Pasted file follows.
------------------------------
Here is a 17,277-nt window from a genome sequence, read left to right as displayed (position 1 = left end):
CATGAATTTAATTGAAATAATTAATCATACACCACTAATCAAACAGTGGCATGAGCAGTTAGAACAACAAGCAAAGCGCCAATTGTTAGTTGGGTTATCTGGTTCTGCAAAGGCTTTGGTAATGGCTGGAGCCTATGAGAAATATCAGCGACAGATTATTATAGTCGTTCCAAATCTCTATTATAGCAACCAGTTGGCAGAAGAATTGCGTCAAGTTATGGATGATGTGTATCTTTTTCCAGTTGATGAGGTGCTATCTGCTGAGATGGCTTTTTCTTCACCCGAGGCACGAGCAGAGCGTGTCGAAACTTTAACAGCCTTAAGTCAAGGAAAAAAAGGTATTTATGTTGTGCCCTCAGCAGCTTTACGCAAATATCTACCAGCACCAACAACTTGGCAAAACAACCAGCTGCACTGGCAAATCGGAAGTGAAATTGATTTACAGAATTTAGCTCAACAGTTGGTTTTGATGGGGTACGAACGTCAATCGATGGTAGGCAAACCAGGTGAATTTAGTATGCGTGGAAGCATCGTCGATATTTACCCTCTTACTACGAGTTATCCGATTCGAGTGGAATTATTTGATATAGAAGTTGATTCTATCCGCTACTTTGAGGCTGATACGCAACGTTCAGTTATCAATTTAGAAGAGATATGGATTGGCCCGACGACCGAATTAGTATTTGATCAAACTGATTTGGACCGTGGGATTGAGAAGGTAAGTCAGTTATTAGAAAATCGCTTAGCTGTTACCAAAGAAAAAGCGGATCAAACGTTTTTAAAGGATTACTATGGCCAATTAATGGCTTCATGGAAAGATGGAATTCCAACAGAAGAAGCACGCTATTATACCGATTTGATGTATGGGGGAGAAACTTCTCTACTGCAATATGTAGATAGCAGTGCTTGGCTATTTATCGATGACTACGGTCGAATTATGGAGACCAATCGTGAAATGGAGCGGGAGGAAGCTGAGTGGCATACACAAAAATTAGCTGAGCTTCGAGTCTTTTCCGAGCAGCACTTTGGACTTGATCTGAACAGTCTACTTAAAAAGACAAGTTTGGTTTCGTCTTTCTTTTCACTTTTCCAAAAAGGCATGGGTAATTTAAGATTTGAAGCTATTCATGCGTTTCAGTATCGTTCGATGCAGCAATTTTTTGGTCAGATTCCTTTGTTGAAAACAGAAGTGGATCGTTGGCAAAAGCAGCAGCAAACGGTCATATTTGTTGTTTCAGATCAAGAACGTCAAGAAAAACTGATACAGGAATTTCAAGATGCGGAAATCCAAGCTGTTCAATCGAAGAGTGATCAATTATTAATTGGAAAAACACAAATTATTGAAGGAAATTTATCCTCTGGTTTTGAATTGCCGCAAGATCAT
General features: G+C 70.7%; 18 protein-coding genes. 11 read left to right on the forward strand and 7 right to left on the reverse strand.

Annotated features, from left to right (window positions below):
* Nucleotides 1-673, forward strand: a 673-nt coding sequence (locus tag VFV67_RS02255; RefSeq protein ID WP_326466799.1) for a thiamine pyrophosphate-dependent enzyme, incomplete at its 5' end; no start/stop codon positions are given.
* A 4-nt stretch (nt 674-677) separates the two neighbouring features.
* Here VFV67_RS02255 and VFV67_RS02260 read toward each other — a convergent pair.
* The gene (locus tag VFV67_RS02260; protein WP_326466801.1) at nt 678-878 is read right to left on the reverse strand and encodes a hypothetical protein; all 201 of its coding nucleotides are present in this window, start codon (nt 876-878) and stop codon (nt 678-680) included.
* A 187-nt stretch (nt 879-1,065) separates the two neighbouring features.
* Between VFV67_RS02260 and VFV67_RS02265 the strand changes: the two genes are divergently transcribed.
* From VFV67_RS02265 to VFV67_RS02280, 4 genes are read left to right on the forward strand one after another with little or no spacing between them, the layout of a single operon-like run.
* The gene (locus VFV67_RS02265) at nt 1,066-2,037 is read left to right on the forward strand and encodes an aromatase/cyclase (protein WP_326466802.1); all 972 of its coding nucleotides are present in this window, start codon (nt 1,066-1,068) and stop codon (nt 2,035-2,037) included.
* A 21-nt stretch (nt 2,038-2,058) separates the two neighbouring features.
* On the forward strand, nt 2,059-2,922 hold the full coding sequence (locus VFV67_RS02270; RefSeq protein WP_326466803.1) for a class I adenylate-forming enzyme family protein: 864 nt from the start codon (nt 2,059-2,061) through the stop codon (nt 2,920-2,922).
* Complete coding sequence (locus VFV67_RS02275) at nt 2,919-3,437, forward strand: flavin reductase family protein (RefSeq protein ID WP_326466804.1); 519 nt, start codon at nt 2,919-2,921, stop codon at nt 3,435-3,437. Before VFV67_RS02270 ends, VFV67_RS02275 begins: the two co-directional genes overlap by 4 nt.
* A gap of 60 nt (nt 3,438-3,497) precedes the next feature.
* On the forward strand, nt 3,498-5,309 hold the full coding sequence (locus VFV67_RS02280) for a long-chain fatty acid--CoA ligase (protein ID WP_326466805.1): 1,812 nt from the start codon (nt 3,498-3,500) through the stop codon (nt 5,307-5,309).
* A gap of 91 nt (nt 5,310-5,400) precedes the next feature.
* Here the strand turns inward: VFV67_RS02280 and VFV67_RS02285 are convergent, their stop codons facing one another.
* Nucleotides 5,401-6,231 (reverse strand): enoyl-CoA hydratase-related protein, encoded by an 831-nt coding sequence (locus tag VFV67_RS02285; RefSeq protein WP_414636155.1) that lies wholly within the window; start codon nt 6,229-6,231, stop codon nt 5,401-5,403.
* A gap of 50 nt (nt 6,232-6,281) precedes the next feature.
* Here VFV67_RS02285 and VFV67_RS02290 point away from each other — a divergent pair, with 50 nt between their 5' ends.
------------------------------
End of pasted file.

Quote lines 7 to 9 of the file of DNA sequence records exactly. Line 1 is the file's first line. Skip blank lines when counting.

* Here VFV67_RS02255 and VFV67_RS02260 read toward each other — a convergent pair.
* The gene (locus tag VFV67_RS02260; protein WP_326466801.1) at nt 678-878 is read right to left on the reverse strand and encodes a hypothetical protein; all 201 of its coding nucleotides are present in this window, start codon (nt 876-878) and stop codon (nt 678-680) included.
* A 187-nt stretch (nt 879-1,065) separates the two neighbouring features.